PEREZ: Well, Wolf, this is a sign that the courts are -- they see the calendar and they want to move these cases very quickly. They've scheduled oral arguments for the former president's claim that he is immune from prosecution, that this Jack Smith case should go away for January 9th. And so now we have two tracks. We know the special counsel is asking for the Supreme Court to speedily take a look at this idea that the former president enjoys immunity or whether he can't be prosecuted for double jeopardy, under double jeopardy, because he was tried by the House but acquitted by the Senate in -- his last year in office.

Now, what we don't know, Wolf, is whether this really does mean that Tanya Chutkan, the judge overseeing his federal -- the election interference case, whether that trial will slide from her plan, which is March 4th. It doesn't look good for her to be able to hold that trial on March 4th. But what we are seeing here from these courts is that they want to have these hearings and they want to rule very quickly, so that if they can try to get this done, we could have a trial perhaps before next summer.

BLITZER: Lots at stake right now. Evan, thank you very much, Evan Perez reporting for us.

For more on this important story, I'm joined by CNN Legal Analyst Carrie Cordero.

Carrie, what does this January 9th trial date mean for Trump's fight over presidential immunity?

CARRIE CORDERO, CNN LEGAL ANALYST: Well, the important part, as Evan pointed out, is that the appellate level is going to weigh in on it.

There was a question whether or not it was going to go right to the Supreme Court. Now, if it's going to be heard by the D.C. circuit, I think that what that shows is that the D.C circuit wants to retain its role and that it shows that it can move quickly.

The appellate courts, they have a wide jurisdiction, wide decision- making authority to determine how quickly they're going to hear things. And I think what they're showing is they are going to hear it. Whether or not, I still think that that March date could potentially be shifted, but the appellate level court is indicating that it can move a little bit faster if it wants to.

BLITZER: And, Carrie, the Georgia election workers, the two women who won a $148,000,000 verdict against Rudy Giuliani for defamation on Friday, as we all remember, are now suing him again. They want a federal judge to permanently block him from lying about them after he repeated his totally baseless claims. How strong do you think this case is for them?

CORDERO: Well, the thing is, the statements that he made were right out in the public during the proceedings of the court case itself. He was going out and making public statements. So, there's actually, I think, no factual dispute about what he actually was saying. They're going to have everything available to them.

I think it shows also that although there was this incredibly high judgment in terms of the money that they were awarded in their civil case, what these plaintiffs are showing is they really are interested in the conduct stopping. They want Rudolph Giuliani to stop talking about them and stop harming their reputation and stop potentially directing threats against them.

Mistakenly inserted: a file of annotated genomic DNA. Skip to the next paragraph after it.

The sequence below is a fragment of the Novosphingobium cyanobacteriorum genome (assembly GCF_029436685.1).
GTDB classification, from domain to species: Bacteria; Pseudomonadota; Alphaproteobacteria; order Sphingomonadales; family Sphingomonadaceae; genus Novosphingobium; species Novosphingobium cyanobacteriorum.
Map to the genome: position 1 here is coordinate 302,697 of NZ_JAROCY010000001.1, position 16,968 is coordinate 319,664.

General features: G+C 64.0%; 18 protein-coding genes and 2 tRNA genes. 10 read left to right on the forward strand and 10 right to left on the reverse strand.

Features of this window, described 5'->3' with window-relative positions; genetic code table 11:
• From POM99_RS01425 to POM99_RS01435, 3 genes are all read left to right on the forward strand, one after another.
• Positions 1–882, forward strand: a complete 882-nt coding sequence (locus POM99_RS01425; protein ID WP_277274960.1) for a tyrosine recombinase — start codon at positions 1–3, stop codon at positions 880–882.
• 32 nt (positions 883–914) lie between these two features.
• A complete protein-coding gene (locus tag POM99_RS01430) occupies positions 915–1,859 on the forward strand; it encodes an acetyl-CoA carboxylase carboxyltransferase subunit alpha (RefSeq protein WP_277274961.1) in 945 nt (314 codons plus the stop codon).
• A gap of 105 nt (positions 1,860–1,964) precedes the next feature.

And so since he still continues to say those types of things, they have decided to take legal action again.

BLITZER: We shall see what happens. Carrie Cordero, thank you very much.

Coming up, Hamas releases a video of three elderly Israeli hostages in captivity. We're going to share new details on what the video shows and we'll do that right after a quick break.


BLITZER: New developments tonight in the Middle East, where Hamas has just released a video showing three elderly Israeli hostages in captivity.


CNN's Jeremy diamond is standing by for us. He's live in Tel Aviv. He's got details. Tell us more about this newly released video, Jeremy.

JEREMY DIAMOND, CNN CORRESPONDENT: Well, Wolf, this is just the latest Hamas propaganda video featuring hostages that are being held in captivity in Gaza. This one features three elderly hostages, 80-year- old Yoram Metzger, 84-year-old Amiram Cooper, and 79-year-old Chaim Peri.

In it, Peri pleads with the Israeli government to secure their unconditional release, talks about the fear of Israeli airstrikes.

It's not clear exactly when the videos were filmed, but the Israeli military is calling these, quote, a criminal terror video. And all of this, of course, comes, Wolf, as the pressure is ramping up on the Israeli government to reach a deal to free those hostages, including a lot of former hostages beginning to speak out.


DIAMOND (voice over): The pleas are only growing more desperate.

RAZ BEN AMI, FORMER ISRAELI HOSTAGE: I begged the cabinet and we all warned that the fighting would likely harm the hostages. Unfortunately, I was right.

DIAMOND: Recently freed hostages and the families of those still captive are ramping up the pressure on the Israeli government to reach a deal for their freedom, after Israeli soldiers mistakenly shot and killed three Israeli hostages in Gaza.